Blairsville has 12 local radio stations. WUCG-FM 93.1 is based in Blairsville, 1210-AM (WDGR), 89.5-FM (WNGU), and 104.3-FM (WZTR) are based in Dahlonega. WCVP-AM (600), WCNG-FM (102.7), and WKRK-AM (1320) are based in Murphy, North Carolina. 95.1-FM (WJRB) is based in Young Harris, Georgia, while 105.1-FM (WNGA) and 89.9FM (WTFH) are based in Helen. 1230-AM/97.7FM (WJUL) is based in Hiawassee. 103.9-FM (WPPL) is based in Blue Ridge.

The local television station is W50AB (channel 50), based in Hiawassee.

See also

References

  1. ^ "2019 U.S. Gazetteer Files". United States Census Bureau. Retrieved July 9, 2020.
  2. ^ a b "Population and Housing Unit Estimates". United States Census Bureau. May 24, 2020. Retrieved May 27, 2020.
  3. ^ a b "U.S. Census website". United States Census Bureau. Retrieved 2008-01-31.
  4. ^ "US Board on Geographic Names". United States Geological Survey. 2007-10-25. Retrieved 2008-01-31.
  5. ^ "Find a County". National Association of Counties. Archived from the original on 2011-05-31. Retrieved 2011-06-07.
  6. ^ American FactFinder - Results
  7. ^ Krakow, Kenneth K. (1975). Georgia Place-Names: Their History and Origins (PDF). Macon, GA: Winship Press. p. 20. ISBN 0-915430-00-2.
  8. ^ Candler, A.D.; Evans, C.A. (1906). Georgia: Comprising Sketches of Counties, Towns, Events, Institutions, and Persons Arranged in Cyclopedic Form ... State historical association. p. 192. Retrieved 2017-01-13.
  9. ^ Georgia. Dept. of Agriculture; Nesbitt, R.T. (1895). Georgia: Her Resources and Possibilities. Franklin Printing and Publishing Company. p. 338. Retrieved 2017-01-13.
  10. ^ McCall, H.H. (2010). Roster of Revolutionary Soldiers in Georgia. Genealogical Publishing Company. p. 13. ISBN 9780806302201. Retrieved 2017-01-13.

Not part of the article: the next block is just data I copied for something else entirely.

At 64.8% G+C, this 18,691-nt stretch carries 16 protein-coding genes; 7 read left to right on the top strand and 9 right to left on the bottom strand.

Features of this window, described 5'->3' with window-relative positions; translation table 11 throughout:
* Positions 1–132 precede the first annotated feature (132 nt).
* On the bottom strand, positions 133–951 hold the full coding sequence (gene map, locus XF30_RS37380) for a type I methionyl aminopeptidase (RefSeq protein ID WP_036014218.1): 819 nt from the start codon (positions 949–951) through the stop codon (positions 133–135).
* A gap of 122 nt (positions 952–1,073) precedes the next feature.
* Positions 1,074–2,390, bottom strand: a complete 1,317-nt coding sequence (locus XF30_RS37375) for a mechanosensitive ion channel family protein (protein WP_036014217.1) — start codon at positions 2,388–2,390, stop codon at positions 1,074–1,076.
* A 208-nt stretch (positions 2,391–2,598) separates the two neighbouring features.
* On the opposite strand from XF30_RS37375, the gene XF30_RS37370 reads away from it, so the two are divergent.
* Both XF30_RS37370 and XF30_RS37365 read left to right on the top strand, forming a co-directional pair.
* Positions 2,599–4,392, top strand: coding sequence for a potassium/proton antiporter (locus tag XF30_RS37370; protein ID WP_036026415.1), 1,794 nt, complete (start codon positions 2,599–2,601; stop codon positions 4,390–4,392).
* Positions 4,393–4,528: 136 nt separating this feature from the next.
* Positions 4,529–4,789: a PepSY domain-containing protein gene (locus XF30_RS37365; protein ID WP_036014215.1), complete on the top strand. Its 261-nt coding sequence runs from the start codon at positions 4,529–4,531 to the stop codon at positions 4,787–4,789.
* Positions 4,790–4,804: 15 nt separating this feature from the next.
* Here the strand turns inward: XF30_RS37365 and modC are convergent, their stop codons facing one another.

11. ^ Dyer Jones, Ethelene. "Gold in Union County". unioncountyhistory.org. Archived from the original on 2015-02-10. Retrieved 2015-02-10.
  12. ^ "Climate Blairsville".
  13. ^ "Station Name: GA BLAIRSVILLE EXP STN". National Oceanic and Atmospheric Administration. Retrieved 2013-04-01.
  14. ^ "Census of Population and Housing". Census.gov. Retrieved 2015-06-04.
  15. ^ "City-Data". City-data.com.
  16. ^ "City-Data". City-data.com.
  17. ^ "www.blairsvillesorghumfestival.com". www.blairsvillesorghumfestival.com. Retrieved 2016-10-03.
  18. ^ "greenbeanfestival.com". greenbeanfestival.com. Archived from the original on 2012-07-27. Retrieved 2012-04-29.
  19. ^ "North Georgia Technical College". Northgatech.edu. Retrieved 2011-09-30.
  20. ^ "Young Harris College". Yhc.edu. Retrieved 2011-09-30.
  21. ^ "University of North Georgia". ung.edu. Retrieved 2013-10-05.
  22. ^ "Union County Schools Website". Ucschools.org. Retrieved 2012-04-29.
  23. ^ Georgia Board of Education[permanent dead link], Retrieved 2010-06-29.
  24. ^ School Stats, Retrieved 2010-06-29.
  25. ^ "Mountain Education Center High School". Mountaineducationcenter.net. Archived from the original on 2008-06-10. Retrieved 2011-09-30.
  26. ^ "Union County High School". Montefino Magazine. Archived from the original on 2016-08-25. Retrieved 2016-08-12.
  27. ^ "Union County Public Library Website". Georgia.educationbug.org. 2007-06-01. Retrieved 2011-09-30.
  28. ^ "Mountain Regional Library System". Mountainregionallibrary.org. Retrieved 2011-09-30.
  29. ^ "Mountain Area Christian Academy". Macalions.org. 2011-09-23. Retrieved 2011-09-30.
  30. ^ "Murphy Adventist Christian School". Murphy Adventist Christian School. Retrieved 2011-09-30.
  31. ^ Airport information for KDZJ at AirNav
  32. ^ "KDZJ - Blairsville Airport". AirNav. Retrieved 2012-07-13.
  33. ^ "North Georgia News". Nganews.com. Archived from the original on 2012-05-01. Retrieved 2012-04-29.
  34. ^ "Montefino Magazine". CPXMarketing. Archived from the original on 2016-04-30. Retrieved 2016-08-12.

External links

This page was last edited on 25 July 2020, at 14:51